He will be trying to do everything he can to make it about the Tory

:18:24.:18:29.

record and policy. Labour knows that when people look at their policies,

:18:30.:18:34.

with their taken off, looking at them blind, rather than looking at

:18:35.:18:38.

Jeremy Corbyn, some of them have been quite popular. If they have

:18:39.:18:46.

their of Labour, they have a different result. -- their of

:18:47.:18:53.

labour. Theresa May will be pushing to keep it about Jeremy Corbyn's

:18:54.:18:59.

leadership. What is the argument for not having leadership debates? It is

:19:00.:19:04.

not the way the Prime Minister has ever done politics. She is slightly

:19:05.:19:13.

unusual, she likes engaging with people on a normal basis as it were.

:19:14.:19:17.

You saw the picture of her acting as a martial in a road race. That

:19:18.:19:21.

wasn't a gimmick done as Prime Minister. She has done that ever

:19:22.:19:25.

since she has been the MP there. She likes getting out and talking to

:19:26.:19:31.

people. TV debates are rather artificial. The other point, you

:19:32.:19:35.

have had e-mails from people, a select and wonderful group of people

:19:36.:19:40.

watching this programme, but nevertheless out their most people

:19:41.:19:43.

do not think the election will be about whether there is a TV debate

:19:44.:19:47.

or not. But it is interesting, because almost every major democracy

:19:48.:19:53.

in the world now has leadership debates -- leaders' debates. They

:19:54.:19:58.

ran incredibly highly. There was one night when the US Republican Party

:19:59.:20:05.

debate, that got higher ratings than the American Football League, the

:20:06.:20:11.

NFL. I have just come back from France, there were two big debates,

:20:12.:20:17.

three hours long by the way... Huge ratings. The Italians have debates.

:20:18.:20:22.

Even the Germans, which have more of a Parliamentary system, they have

:20:23.:20:26.

debates as well. If you want to reach a wide audience, broadcast TV

:20:27.:20:30.

is the medium of the modern democratic election. So what is the

:20:31.:20:34.

calculation that you wouldn't do it? Particularly since neither Mrs May

:20:35.:20:43.

or Mr Corbyn, neither of them have been in government before... Would

:20:44.:20:46.

it not be a good chance for the country to see them perform? I think

:20:47.:20:52.

the country will see them perform hugely over the next six weeks in

:20:53.:20:56.

all sorts of environments. As I say, the TV debates have become almost

:20:57.:21:02.

artificial mouth. The amount of preparation and rehearsal that goes

:21:03.:21:07.

into them. You are not seeing the person in a real environment. And in

:21:08.:21:12.

a sense I suspect they would have been more useful 50 years ago, when

:21:13.:21:16.

you just had two parties. How many parties would you have to have? We

:21:17.:21:20.

had debates in the last election with six or seven people, and

:21:21.:21:26.

everyone agreed they were less satisfactory. Hold on, the

:21:27.:21:34.

Republican -- hold on the Republican primary had 14 candidates. The

:21:35.:21:40.

French debate, 11 candidates... Of course the numbers are greater, but

:21:41.:21:44.

in the 21st century not everything is a binary choice any more.

:21:45.:21:49.

Absolutely. That is the difference. And the other interesting point, TV

:21:50.:21:55.

is in a sense passed its peak as a medium... Really? Social media has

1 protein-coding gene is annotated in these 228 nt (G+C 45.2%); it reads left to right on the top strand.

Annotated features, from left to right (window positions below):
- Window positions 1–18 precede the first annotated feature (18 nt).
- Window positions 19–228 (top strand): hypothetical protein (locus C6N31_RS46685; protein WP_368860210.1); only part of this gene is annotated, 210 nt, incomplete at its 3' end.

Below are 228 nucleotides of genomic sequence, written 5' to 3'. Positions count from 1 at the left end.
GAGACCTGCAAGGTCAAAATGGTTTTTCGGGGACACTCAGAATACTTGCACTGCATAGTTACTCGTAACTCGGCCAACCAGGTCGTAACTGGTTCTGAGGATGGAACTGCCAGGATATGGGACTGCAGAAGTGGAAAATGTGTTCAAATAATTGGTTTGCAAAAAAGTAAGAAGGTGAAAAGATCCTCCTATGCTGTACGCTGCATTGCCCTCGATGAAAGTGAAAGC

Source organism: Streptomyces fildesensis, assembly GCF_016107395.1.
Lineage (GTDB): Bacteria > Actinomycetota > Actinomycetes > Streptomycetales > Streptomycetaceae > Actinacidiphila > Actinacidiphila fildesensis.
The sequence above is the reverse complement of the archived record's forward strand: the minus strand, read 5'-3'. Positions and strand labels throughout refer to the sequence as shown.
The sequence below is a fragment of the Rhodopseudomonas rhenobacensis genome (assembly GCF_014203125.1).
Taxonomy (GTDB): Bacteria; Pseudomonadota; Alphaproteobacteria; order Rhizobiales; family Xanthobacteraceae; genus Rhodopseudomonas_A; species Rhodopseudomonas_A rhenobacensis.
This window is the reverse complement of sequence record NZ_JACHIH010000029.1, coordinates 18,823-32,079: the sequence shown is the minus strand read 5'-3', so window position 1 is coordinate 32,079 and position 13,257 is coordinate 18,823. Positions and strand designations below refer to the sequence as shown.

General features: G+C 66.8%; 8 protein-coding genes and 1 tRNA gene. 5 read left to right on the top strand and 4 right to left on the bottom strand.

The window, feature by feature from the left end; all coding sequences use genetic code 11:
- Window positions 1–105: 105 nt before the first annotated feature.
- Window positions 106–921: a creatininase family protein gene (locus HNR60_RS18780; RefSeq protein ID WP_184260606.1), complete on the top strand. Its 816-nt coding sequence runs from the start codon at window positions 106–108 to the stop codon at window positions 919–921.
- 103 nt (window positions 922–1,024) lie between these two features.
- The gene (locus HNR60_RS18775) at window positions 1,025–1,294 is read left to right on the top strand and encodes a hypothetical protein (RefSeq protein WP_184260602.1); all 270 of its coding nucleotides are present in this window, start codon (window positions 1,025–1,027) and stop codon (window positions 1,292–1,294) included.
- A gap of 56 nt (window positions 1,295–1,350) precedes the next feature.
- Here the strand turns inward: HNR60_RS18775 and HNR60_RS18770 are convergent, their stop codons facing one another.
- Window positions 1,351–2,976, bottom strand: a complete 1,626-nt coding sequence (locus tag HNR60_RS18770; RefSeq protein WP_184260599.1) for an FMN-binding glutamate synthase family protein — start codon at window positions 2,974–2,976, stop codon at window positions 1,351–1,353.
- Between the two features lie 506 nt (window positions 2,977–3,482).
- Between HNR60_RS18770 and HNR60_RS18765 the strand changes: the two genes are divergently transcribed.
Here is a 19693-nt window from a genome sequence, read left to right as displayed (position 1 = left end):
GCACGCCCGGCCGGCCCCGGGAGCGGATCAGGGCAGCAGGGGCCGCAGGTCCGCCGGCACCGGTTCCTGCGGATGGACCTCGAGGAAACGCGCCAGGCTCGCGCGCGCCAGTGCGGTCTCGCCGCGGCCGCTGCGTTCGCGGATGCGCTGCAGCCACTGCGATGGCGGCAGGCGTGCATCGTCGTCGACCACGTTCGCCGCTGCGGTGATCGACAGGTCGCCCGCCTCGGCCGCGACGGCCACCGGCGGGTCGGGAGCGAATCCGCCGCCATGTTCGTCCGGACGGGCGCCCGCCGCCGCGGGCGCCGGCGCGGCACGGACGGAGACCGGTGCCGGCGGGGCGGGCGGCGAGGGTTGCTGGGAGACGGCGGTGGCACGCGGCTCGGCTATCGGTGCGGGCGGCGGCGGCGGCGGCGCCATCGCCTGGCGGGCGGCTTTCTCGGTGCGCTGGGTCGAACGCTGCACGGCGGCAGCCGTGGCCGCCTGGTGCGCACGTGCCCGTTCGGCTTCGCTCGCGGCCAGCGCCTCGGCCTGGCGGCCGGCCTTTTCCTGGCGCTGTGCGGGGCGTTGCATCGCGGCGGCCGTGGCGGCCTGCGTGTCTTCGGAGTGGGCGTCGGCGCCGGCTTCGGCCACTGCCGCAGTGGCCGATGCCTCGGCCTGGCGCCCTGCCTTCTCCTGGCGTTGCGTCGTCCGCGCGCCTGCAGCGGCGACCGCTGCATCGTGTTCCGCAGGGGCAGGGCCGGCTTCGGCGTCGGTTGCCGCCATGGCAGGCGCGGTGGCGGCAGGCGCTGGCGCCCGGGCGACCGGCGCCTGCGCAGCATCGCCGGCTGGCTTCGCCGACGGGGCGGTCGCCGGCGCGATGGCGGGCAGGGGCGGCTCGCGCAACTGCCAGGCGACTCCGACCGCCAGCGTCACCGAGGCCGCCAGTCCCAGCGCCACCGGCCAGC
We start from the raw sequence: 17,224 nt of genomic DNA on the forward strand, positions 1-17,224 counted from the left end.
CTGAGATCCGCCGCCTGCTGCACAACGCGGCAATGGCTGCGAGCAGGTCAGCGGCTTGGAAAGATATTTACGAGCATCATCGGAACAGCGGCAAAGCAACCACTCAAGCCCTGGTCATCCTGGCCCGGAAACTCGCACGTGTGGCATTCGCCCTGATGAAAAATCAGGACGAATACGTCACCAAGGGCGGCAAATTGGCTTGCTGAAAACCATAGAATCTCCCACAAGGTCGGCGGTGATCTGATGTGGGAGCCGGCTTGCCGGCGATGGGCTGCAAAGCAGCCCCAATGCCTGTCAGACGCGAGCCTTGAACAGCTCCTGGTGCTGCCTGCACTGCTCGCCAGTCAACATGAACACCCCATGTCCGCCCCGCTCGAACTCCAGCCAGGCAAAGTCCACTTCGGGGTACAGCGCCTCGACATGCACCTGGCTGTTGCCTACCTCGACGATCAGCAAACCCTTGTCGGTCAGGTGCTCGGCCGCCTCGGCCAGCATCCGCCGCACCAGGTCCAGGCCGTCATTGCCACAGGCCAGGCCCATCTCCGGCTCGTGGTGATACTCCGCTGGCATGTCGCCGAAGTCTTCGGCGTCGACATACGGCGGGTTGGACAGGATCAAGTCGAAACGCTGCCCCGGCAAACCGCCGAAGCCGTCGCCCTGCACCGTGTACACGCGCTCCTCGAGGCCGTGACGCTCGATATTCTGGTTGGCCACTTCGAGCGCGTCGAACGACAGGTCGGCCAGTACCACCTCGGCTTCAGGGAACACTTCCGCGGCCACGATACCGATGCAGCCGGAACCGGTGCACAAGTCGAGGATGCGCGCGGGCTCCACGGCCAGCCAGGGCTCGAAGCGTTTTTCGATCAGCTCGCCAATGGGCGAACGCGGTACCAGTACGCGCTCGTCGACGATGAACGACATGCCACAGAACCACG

:21:56.:22:05.

taken over hugely. But why were the ratings so big, so huge in France

:22:06.:22:11.

and the US? As you have alluded to, in France and the US, they have a

:22:12.:22:17.

presidential system. We have a Parliamentary system. So there is a

:22:18.:22:21.

huge mediation... But surely people want to see and hear from the

:22:22.:22:24.

politicians putting themselves up for election, to be potentially

:22:25.:22:29.

Prime Minister? This raises further questions about Theresa May, just

:22:30.:22:32.

like going back on her promise not to call the election. A desperate

:22:33.:22:39.

attempt to get that in! This is not a Prime Minister that thinks this

:22:40.:22:43.

election is a done deal. Seven weeks to go. If she is so confident of her

:22:44.:22:48.

position, if she is confident about the propositions she wants to put to

:22:49.:22:52.

the people, why would you turn down the medium that gives the public the

:22:53.:22:55.

best view of what she has got to say? I can guarantee the public will

:22:56.:23:01.

not feel... Will not feel that they are deprived of the views and the

:23:02.:23:07.

performance of the Prime Minister or Jeremy Corbyn, Tim Farron, Nicola

:23:08.:23:10.

Sturgeon, anyone else over the next seven weeks. I suspect the real

:23:11.:23:15.

reason is why David Cameron turned down the head-to-head debates,

:23:16.:23:19.

choosing a studio audience format. The incumbent, the people out in

:23:20.:23:23.

front, have everything to lose by taking part in a debate. The

:23:24.:23:27.

underdogs have everything to gain. So on a simple calculation, last

:23:28.:23:32.

time around, Lynton Crosby, who will direct this campaign as in 2015,

:23:33.:23:37.

will think, what do we stand to gain? Not very much. What do we

:23:38.:23:44.

stand to lose? Potentially a lot. Let's not do it. He was the main

:23:45.:23:46.

voice against Mr Cameron appearing in 2015. Many people think the only

:23:47.:23:53.

reason they had to do a coalition in 2010 was because Nick Clegg was new

:23:54.:23:58.

to many members of the TV audience and he shone and David Cameron fell

:23:59.:24:03.

back. Although TV debates is only a small part of what is going to

:24:04.:24:08.